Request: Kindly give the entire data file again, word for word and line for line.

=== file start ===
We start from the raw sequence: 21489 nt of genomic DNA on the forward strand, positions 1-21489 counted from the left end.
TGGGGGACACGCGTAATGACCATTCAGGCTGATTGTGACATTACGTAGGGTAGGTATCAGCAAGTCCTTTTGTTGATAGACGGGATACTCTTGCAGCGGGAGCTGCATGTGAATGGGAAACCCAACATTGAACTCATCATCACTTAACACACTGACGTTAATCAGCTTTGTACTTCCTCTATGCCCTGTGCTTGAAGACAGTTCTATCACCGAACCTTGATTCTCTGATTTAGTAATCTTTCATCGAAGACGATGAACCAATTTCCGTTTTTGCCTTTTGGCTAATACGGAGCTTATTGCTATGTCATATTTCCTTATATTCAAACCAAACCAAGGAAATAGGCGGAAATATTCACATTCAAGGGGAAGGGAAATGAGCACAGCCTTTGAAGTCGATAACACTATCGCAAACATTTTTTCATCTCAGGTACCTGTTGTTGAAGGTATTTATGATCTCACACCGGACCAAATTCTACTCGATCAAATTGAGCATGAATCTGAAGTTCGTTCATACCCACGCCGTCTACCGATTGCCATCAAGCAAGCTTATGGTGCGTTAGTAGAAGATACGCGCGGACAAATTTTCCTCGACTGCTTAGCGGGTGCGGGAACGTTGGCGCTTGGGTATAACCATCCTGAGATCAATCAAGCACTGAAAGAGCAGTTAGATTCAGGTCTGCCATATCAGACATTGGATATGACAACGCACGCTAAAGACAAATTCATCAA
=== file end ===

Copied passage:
We start from the raw sequence: 21489 nt of genomic DNA on the forward strand, positions 1-21489 counted from the left end.
TGGGGGACACGCGTAATGACCATTCAGGCTGATTGTGACATTACGTAGGGTAGGTATCAGCAAGTCCTTTTGTTGATAGACGGGATACTCTTGCAGCGGGAGCTGCATGTGAATGGGAAACCCAACATTGAACTCATCATCACTTAACACACTGACGTTAATCAGCTTTGTACTTCCTCTATGCCCTGTGCTTGAAGACAGTTCTATCACCGAACCTTGATTCTCTGATTTAGTAATCTTTCATCGAAGACGATGAACCAATTTCCGTTTTTGCCTTTTGGCTAATACGGAGCTTATTGCTATGTCATATTTCCTTATATTCAAACCAAACCAAGGAAATAGGCGGAAATATTCACATTCAAGGGGAAGGGAAATGAGCACAGCCTTTGAAGTCGATAACACTATCGCAAACATTTTTTCATCTCAGGTACCTGTTGTTGAAGGTATTTATGATCTCACACCGGACCAAATTCTACTCGATCAAATTGAGCATGAATCTGAAGTTCGTTCATACCCACGCCGTCTACCGATTGCCATCAAGCAAGCTTATGGTGCGTTAGTAGAAGATACGCGCGGACAAATTTTCCTCGACTGCTTAGCGGGTGCGGGAACGTTGGCGCTTGGGTATAACCATCCTGAGATCAATCAAGCACTGAAAGAGCAGTTAGATTCAGGTCTGCCATATCAGACATTGGATATGACAACGCACGCTAAAGACAAATTCATCAA